McConnell saw how messy the House debate, as truncated as it was, became, and he’s likely trying to shield his members from the same circus. He was reportedly furious that some discussions had been leaked, according to Roll Call, and ordered most staff out of the room at a meeting last week.

“There are many ideas being discussed and rather than battle them out in the press … the conversations we’re having are productive. We’re seeing senators across the ideological spectrum working to try to get to yes,” Cruz told reporters recently. “That’s exactly the inclusive process that we have to employ if we’re going to get to a bill that commands the support of 50 senators.”

But Senate Republicans are still stuck on many of the same health care problems

Senators have emphasized that they’re writing their own health care bill, not simply coopting the House plan. One consequence of that seems to be that they are now rehashing all the same policy fights that the House endured.

The broad contours of the House plan never changed much. It transitions from Obamacare’s income-based subsidies for private insurance to subsidies based on age. It phases out the health care law’s Medicaid expansion and fundamentally overhauls the program’s financing, instituting a spending cap that is expected to reduce funding by $800 billion over 10 years.

But House conservatives were angry that Obamacare’s insurance rules largely remain and moderates were worried about the estimated 24 million more people who would be uninsured. After House leaders were forced to pull the bill from the floor in late March, those two wings found a compromise to get it passed. States would be allowed to opt out of Obamacare’s rules, with some conditions, and more funding was added to the bill to help cover people whose insurance might be at risk without those protections.

The House bill did help to narrow the parameters of the Senate’s debate. Instead of deciding whether to roll back Obamacare’s Medicaid expansion, the Senate is now at odds over how quickly to do it; the House bill set up a new system for financial aid to purchase private insurance, but senators have said repeatedly they want to change it to provide more help to low-income Americans.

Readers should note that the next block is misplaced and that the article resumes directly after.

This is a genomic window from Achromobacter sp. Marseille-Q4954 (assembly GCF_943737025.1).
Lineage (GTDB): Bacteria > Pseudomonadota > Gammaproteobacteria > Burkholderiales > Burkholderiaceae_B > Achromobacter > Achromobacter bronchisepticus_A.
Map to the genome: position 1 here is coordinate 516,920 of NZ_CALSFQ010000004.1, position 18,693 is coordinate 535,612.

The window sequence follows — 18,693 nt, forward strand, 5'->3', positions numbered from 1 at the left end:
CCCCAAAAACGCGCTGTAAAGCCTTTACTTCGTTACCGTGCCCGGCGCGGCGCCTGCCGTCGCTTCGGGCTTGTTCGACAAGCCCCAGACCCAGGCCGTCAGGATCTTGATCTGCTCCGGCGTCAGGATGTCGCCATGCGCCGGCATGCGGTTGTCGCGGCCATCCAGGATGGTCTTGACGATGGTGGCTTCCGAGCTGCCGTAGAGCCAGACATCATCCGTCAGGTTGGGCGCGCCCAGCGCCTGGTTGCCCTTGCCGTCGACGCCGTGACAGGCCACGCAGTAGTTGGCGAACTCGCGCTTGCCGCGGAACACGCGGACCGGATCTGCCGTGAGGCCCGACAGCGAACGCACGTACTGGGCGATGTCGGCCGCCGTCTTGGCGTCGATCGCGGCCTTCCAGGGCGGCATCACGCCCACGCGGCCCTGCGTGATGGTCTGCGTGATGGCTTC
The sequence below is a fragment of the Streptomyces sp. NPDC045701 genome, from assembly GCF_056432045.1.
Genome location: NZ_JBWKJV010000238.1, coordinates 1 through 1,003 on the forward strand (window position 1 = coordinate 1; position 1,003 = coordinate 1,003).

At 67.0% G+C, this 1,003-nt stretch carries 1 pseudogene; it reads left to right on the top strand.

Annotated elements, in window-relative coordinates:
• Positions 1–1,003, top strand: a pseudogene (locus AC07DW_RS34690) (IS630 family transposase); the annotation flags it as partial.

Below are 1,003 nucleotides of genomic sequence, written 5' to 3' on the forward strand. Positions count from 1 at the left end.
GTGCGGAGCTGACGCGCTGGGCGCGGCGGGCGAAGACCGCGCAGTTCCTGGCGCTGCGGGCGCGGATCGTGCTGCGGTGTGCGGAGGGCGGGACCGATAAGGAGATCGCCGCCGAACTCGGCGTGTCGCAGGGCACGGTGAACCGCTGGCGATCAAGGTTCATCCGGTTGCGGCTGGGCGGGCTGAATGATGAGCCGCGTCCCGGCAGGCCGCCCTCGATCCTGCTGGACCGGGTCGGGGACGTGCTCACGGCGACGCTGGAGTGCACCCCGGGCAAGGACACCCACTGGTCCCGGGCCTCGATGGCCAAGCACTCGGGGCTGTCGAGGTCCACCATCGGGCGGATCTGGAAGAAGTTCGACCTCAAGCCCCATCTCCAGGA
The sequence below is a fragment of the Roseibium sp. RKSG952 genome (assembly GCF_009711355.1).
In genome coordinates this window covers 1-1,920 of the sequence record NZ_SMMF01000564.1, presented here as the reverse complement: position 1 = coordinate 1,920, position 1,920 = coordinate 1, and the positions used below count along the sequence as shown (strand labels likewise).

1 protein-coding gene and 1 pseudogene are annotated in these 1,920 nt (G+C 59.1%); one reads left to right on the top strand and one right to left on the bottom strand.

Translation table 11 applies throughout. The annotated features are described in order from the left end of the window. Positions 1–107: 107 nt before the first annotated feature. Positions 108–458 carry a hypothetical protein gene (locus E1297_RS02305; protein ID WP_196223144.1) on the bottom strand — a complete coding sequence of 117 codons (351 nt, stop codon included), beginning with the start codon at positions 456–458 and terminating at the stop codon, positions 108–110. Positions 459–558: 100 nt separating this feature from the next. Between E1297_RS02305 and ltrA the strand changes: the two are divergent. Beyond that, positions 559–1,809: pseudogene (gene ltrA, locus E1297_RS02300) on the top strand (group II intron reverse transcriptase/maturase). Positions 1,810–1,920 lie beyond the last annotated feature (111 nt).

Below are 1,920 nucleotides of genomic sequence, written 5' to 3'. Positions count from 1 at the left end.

But the battlegrounds feel very familiar.

Conservatives want to phase out the Medicaid expansion quickly and lower the cap on overall Medicaid spending even more than the House bill did. Moderates are looking for a slower phaseout and are uncomfortable with making the Medicaid spending cap any steeper than it already is.

Conservatives are pushing a plan that would repeal some of Obamacare’s central insurance reforms, such as the prohibition on insurers charging sick people more than healthy people, nationwide. Under the House bill, states would have to ask to waive those rules; Senate conservatives want to have states opt into the regulations. Moderates, like they were in the House, are wary of undermining the law’s protections for people with preexisting medical conditions.

How bad is it? Cruz suggested to reporters last week that the group hasn’t even agreed on a key debate about the tax credits people can use to buy private coverage. The Texas senator wouldn’t commit to making the credits advanceable, an essential feature if people are going to use to buy insurance rather than getting their money back months later. The House squabbled over this too, but resolved it early.

The sheer breadth of policies under discussion — automatically enrolling people in catastrophic insurance has been raised in the meetings — indicates how far the upper chamber likely is from consensus. They are now confronting sticky questions, such as whether they might have to keep Obamacare’s individual mandate or some of its taxes for a while in order to make their plan function.

In addition to the working group talks, Senate Republicans are discussing health care multiple times a week in their caucus lunches. The only test is whether a policy can get a bare majority.

“We’re not in a big hurry and let everybody participate, essentially a committee of the whole of the Republican conference,” Cornyn told reporters recently. “We’re gonna get to 51 senators. That’s really the ultimate goal.”

But that consensus feels ever further away. Some senior Republicans are even floatingpassing a short-term bill to stabilize the Obamacare markets, before returning later to a more comprehensive plan to repeal and replace the law.